Acid Base
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Acid Base

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Acid Base




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Slide1

Acid Base

Sophie & Mimi

Any questions – S.A.Greenhalgh@warwick.ac.uk

Slide2

Definitions

What is an

Acid?

Any chemical that can

donate

H

+

(proton)

What is a

Base

Any chemical that can

accept

H

+

Slide3

How does the body combat changes in pH (3)?

Buffers systems (e.g. Bicarbonate

HCO

3

)

Henderson-

Hasselbach

equation

H

+

+

HCO

3

-

↔ H

2

CO

3

↔ H

2

O +

CO

2

Compensation

Lungs

Rapid

can alter levels of

CO₂

by increasing or decreasing

ventilation

Kidneys

Slow

Can alter levels of

bicarbonate

by increasing/decreasing

reabsorption

Can alter levels of

H

+

by increases or decreasing

secretion

Slide4

Acidosis or Alkalosis….

What is the normal range of blood pH?Acidosis - blood is more acidic than normal(i.e. lower pH)Alkalosis - blood becoming more basic (alkaline) than normal (i.e. higher pH)Metabolic – problem with BicarbonateRespiratory – problem with CO₂

Slide5

Slide6

Acid-base interpretation

As with any test result, interpret within the clinical context and look at the patient – are the results consistent?

Look at pH first

Is it normal, low (

acidosis

), or raised (

alkalosis

)?

L

ook

at

[

HCO

3

-

] &

pCO

2

values

Which of these best fits & explains the pH?

If due to pCO

2

then it is a primary

respiratory

disorder

If due to [

HCO

3

-

]

then it is a primary

metabolic

disorder

Look for evidence

of compensation

Has

th

e other value moved out of its normal range (in the same direction) so as to try to minimise the pH change?

Slide7

Case 1

A 60 year old man with a history of chronic obstructive pulmonary disease presents to the emergency department with increasing shortness of breath, pyrexia, and a cough productive of yellow-green sputum. He is unable to speak in full sentences. His wife says he has been unwell for two days. On examination, a wheeze can be heard with crackles in the lower lobes; he has a tachycardia and a bounding pulse. Measurement of arterial blood gas shows pH 7.2 (7.35-7.45)PaCO2 9.3 kPa (4.6—6.4 kPa)HCO3 - 27 mmol/L (22-30mmol/L) PaO2 7.9 kPa (11-15 kPa) What is the acid-base disorder? Respiratory acidosis with no compensationWhat type of Respiratory failure is occurring? Type II – Hypoxia (Oxygen<8kPa) + Hypercapnia (high CO2 >6kPa)

Slide8

A six year old boy is taken to the emergency department with vomiting and a decreased level of consciousness. His breathing is slow and deep, and he is lethargic and irritable. He appears to be dehydrated—his eyes are sunken and mucous membranes are dry—and he has a two week history of polydipsia, polyuria, and weight loss.Measurement of arterial blood gas showspH 7.2 (7.35-7.45)PaO2 13.3 kPa (11-15 kPa)PaCO2 3.3 kPa (4.6—6.4 kPa)HCO3 - 10 mmol/L (22-30mmol/L)other results are Na+ 126 mmol/L, K+ 5 mmol/L, and Cl- 95 mmol/L.  What do you think is going on? Probably undiagnosed Diabetes Mellitus Type 1 presenting with diabetic ketoacidosisWhat is the acid-base disorder? Metabolic acidosis with respiratory compensation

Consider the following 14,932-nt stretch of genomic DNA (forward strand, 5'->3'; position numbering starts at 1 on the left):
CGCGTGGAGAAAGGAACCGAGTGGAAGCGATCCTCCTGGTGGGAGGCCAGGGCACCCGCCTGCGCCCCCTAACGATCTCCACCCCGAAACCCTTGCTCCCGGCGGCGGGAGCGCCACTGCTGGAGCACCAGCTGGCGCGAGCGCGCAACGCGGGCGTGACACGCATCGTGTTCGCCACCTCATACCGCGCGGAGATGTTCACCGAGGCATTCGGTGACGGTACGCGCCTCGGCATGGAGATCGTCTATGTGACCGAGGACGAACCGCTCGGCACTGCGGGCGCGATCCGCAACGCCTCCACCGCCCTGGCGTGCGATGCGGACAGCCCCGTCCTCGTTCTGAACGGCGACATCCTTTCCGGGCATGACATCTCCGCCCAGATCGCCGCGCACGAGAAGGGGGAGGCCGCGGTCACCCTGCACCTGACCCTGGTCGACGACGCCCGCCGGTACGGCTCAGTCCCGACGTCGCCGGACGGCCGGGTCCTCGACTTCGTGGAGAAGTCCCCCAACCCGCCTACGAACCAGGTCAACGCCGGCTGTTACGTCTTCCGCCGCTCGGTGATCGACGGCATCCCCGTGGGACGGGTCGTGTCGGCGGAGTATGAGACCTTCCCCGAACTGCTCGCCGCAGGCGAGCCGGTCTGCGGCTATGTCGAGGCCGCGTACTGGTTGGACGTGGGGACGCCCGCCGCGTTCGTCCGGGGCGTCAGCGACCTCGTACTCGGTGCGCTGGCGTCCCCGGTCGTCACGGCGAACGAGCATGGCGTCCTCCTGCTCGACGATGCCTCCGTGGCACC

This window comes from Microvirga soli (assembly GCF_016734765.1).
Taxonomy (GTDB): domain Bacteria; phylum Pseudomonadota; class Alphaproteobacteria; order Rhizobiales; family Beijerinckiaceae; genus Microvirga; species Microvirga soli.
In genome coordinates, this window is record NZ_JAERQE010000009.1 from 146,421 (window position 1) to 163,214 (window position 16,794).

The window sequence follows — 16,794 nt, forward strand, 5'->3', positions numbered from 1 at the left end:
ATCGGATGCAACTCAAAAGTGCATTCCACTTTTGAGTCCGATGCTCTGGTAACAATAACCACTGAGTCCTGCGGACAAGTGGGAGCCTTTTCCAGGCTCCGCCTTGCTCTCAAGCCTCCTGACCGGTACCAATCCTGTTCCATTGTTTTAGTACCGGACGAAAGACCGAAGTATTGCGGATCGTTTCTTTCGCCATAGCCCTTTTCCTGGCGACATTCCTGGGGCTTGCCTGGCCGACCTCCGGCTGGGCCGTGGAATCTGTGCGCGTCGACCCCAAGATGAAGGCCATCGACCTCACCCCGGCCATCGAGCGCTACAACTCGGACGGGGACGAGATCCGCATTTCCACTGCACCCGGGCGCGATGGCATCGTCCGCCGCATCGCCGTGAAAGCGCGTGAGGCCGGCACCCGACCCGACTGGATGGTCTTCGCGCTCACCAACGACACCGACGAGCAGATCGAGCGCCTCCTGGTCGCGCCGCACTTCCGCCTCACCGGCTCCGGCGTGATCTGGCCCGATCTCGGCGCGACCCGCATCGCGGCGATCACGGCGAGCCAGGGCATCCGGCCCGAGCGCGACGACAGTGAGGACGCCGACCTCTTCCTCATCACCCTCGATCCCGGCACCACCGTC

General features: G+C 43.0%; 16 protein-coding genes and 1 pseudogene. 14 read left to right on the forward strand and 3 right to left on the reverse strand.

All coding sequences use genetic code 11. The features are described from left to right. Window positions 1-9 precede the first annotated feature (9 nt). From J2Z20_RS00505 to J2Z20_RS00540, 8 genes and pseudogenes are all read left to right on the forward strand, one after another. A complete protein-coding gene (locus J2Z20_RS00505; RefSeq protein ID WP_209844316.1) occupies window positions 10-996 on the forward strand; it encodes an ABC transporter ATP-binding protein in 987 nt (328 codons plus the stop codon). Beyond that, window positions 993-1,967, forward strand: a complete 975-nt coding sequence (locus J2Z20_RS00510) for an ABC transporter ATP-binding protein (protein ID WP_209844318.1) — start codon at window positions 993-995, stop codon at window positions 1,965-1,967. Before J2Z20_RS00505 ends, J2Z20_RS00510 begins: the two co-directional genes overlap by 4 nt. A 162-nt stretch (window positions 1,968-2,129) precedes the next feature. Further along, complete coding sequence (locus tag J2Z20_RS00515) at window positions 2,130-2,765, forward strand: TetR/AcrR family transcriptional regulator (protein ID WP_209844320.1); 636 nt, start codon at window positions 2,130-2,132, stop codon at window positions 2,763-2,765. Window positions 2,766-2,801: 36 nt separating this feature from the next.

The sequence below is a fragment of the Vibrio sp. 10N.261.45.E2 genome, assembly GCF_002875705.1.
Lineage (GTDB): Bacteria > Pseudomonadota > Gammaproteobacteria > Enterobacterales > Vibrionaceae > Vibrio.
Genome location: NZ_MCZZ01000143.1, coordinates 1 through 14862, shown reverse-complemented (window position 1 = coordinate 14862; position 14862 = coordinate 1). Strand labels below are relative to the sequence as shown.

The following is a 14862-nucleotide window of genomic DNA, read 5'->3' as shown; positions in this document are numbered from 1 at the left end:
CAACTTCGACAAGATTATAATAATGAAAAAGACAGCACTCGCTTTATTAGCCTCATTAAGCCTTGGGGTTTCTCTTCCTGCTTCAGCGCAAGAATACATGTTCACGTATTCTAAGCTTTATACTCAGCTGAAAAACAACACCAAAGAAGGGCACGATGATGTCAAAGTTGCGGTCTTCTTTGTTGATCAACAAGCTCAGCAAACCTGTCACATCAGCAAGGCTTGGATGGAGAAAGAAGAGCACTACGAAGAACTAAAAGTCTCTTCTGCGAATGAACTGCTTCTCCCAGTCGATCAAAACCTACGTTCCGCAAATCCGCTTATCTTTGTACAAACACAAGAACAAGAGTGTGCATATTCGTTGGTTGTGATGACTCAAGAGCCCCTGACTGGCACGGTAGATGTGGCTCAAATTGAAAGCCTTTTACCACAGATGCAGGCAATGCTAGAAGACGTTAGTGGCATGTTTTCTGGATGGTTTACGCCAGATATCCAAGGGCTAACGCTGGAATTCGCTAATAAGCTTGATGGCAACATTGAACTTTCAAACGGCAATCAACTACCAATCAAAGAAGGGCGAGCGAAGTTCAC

Case 2

Slide9

Case 3

A 12 year old girl attends the ED after falling and hurting her arm. In triage she is noted to have tachycardia and tachypnoea. She is given some pain killers. While waiting to be seen, she becomes increasingly hysterical, complaining that she is still in pain and now experiencing muscle cramps and paraesthesia.  Measurement of arterial blood gas showpH 7.5 (7.35-7.45)PaO2 15.3 kPa (11-15 kPa)PaCO2 3.9 kPa (4.6—6.4 kPa)HCO3 - 24 mmol/L (22-30mmol/L) What is the acid-base disorder? Respiratory alkalosis with no compensationHow has this happened? Pain and anxiety caused her to hyperventilate i.e. blowing off too much CO2Why no compensation? Onset is too rapid for metabolic compensation.

Slide10

Case 4

An 80 year old woman presents with a two day history of persistent vomiting. She is lethargic and weak and has myalgia. Her mucous membranes are dry and her capillary refill takes >4 seconds. She is diagnosed as having gastroenteritis and dehydration. Measurement of arterial blood gas shows pH 7.5 (Normal range: 7.35-7.45)PaO2 11.3 kPa (Normal range: 11-15 kPa)PaCO2 6.0 kPa (Normal range: 4.6—6.4 kPa)HCO3 - 37 mmol/L. (Normal range: 22-30mmol/L)What is the acid-base disorder? Metabolic alkalosis with no compensationWhy has this happened? Loss of gastric acid from vomiting

Slide11

Summary of acid-base disorders

Disturbance

Primary

change

Compensation

Respiratory

acidosis

pCO

2

[HCO

3

-

]

Respiratory

alkalosis

pCO

2

↓ [HCO

3

-

]

Metabolic

acidosis

↓ [HCO

3

-

]

pCO

2

Metabolic

alkalosis

[HCO

3

-

]

pCO

2